Distinct count

Distinct count ...or Distinct values (1st occurence)

This article explains how to use the distinct count and gives some examples to better understand this feature.

The distinct count feature is labeled as "Distinct value (1st occurence)" in the configuration panel of reports produced with the Analytics module.

  1. Explanation of the distinct count
  2. Example 1
  3. Example 2
  4. Example 3

Explanation of the distinct count

The distinct count allows you to filter the data and only consider 1 item for each value of the selected columns.

When applying the Distinct values filter, you need to:

  • Select columns (fields) that cannot appear twice in the resulting dataset.
  • Specify a sort (select the field on which data will be sorted and also select either ascending or descending). When there are two records or rows with the same value for the selected column, the sort will determine which row (record) is kept, since only the 1st row encountered will be kept.

Example 1: distinct count on a single column (field)

As part of a project, training and workshops are taking place and the organizers would like to know which activity each participant attended last.

The unfiltered datasets looks like this (3 participants that have participated in 2 activities each = 6 records)

By applying a distinct filter on the name of the participant, we will get only 1 row by participant.

Now we want the last activity they participated in, so we will sort by date (descending) to ensure the highest (most recent) date is the one we keep.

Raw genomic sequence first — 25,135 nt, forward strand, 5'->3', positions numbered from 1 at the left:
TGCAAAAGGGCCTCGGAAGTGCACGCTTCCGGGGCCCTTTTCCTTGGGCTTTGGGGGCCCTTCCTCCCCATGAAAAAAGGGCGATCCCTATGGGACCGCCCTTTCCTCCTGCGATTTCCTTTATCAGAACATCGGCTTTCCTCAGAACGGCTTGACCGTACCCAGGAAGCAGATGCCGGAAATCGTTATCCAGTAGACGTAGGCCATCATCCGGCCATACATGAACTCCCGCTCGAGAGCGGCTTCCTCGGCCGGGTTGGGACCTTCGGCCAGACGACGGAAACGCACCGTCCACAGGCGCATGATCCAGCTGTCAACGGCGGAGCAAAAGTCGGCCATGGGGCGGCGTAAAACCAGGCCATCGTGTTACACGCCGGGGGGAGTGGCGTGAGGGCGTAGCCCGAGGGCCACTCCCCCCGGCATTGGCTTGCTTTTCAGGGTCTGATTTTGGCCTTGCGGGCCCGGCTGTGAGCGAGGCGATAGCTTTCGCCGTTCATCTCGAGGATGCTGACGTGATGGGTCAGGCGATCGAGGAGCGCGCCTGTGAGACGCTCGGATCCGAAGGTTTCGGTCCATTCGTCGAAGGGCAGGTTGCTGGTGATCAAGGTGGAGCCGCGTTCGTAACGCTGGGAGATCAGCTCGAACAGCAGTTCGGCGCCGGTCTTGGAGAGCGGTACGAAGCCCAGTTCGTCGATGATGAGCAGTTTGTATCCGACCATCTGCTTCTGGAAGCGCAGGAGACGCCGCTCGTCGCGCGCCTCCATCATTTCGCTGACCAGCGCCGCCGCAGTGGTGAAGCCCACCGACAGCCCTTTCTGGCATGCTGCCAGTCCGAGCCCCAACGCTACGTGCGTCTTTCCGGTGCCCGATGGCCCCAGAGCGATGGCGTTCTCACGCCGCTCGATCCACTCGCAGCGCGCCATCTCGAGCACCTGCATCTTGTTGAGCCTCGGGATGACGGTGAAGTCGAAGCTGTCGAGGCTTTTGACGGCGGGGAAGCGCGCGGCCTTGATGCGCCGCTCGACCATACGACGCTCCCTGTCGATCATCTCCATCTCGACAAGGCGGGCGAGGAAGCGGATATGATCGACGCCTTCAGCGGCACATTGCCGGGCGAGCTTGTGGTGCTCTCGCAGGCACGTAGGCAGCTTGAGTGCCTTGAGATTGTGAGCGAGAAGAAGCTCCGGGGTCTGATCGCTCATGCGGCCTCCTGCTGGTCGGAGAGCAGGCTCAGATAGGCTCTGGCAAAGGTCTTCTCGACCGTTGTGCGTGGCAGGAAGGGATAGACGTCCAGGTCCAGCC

The resulting filtered dataset has now only 1 row by participant = 3 records:

Example 2: distinct count on 2 columns (fields)

A project tracks the price of various fruits through time.

We need to know what is the last price recorded for each fruit, by year.

As you can notice in the table below, the price of apples and bananas was recorded twice during the year 2020.

So for 2020, we will need to filter out the records in red and keep the ones in blue (most recent date).

If we filter out only by fruit, then we will get a dataset with 3 records (1 for each fruit).

But we don't only want the last price recorded by fruit... we want the last price recorded by fruit and by year.

So in order to achieve that, we need to select 2 columns in our filter: Fruit and Year.

And to ensure that we keep the last price recorded, we will set a sort by date 

As you can see in the table below, only the last price for each fruit+year combination is kept in the resulting dataset.

Example 3: how to use the distinct filter on indicator values

We want to produce a line chart that shows the progress of an indicator through time.

This is the indicator's values:

In the Analytics module, we produce a bar chart of this indicator that calculates the average of the indicator's actual values, with quarters as X axis.

So far, we did not have to use the distinct count because the indicator was entered quarterly. However, if we produce it with years on the X axis, we have to decide what we want to see. Depending on the nature of our indicators, sometimes it can make more sense to see the average value in a certain period, and sometimes it is preferable to see the last value in that period.

If we don't use the distinct filter, and simply put years in the X axis, we will have a 2020 value of 30. (average of 20, 25 and 45)

If we use the distinct filter, when we put years in the X axis, we will have a 2020 value of 45. (last value entered = 45)